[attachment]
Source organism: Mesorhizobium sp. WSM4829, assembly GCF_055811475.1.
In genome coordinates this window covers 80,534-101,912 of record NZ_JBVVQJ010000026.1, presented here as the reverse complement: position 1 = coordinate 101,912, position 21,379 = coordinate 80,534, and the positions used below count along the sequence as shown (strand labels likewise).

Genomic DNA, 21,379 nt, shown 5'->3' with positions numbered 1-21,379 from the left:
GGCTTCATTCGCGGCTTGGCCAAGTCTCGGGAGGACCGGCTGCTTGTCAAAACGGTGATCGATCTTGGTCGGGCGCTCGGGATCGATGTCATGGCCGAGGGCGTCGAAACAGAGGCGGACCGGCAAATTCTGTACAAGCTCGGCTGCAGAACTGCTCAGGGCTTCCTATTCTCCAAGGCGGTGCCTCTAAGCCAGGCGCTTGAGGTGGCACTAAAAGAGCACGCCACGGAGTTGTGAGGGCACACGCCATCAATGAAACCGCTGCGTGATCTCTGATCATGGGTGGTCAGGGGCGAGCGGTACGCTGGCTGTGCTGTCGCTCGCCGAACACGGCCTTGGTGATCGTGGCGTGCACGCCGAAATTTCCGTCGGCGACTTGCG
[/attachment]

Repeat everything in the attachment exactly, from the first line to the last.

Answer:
Source organism: Mesorhizobium sp. WSM4829, assembly GCF_055811475.1.
In genome coordinates this window covers 80,534-101,912 of record NZ_JBVVQJ010000026.1, presented here as the reverse complement: position 1 = coordinate 101,912, position 21,379 = coordinate 80,534, and the positions used below count along the sequence as shown (strand labels likewise).

Genomic DNA, 21,379 nt, shown 5'->3' with positions numbered 1-21,379 from the left:
GGCTTCATTCGCGGCTTGGCCAAGTCTCGGGAGGACCGGCTGCTTGTCAAAACGGTGATCGATCTTGGTCGGGCGCTCGGGATCGATGTCATGGCCGAGGGCGTCGAAACAGAGGCGGACCGGCAAATTCTGTACAAGCTCGGCTGCAGAACTGCTCAGGGCTTCCTATTCTCCAAGGCGGTGCCTCTAAGCCAGGCGCTTGAGGTGGCACTAAAAGAGCACGCCACGGAGTTGTGAGGGCACACGCCATCAATGAAACCGCTGCGTGATCTCTGATCATGGGTGGTCAGGGGCGAGCGGTACGCTGGCTGTGCTGTCGCTCGCCGAACACGGCCTTGGTGATCGTGGCGTGCACGCCGAAATTTCCGTCGGCGACTTGCG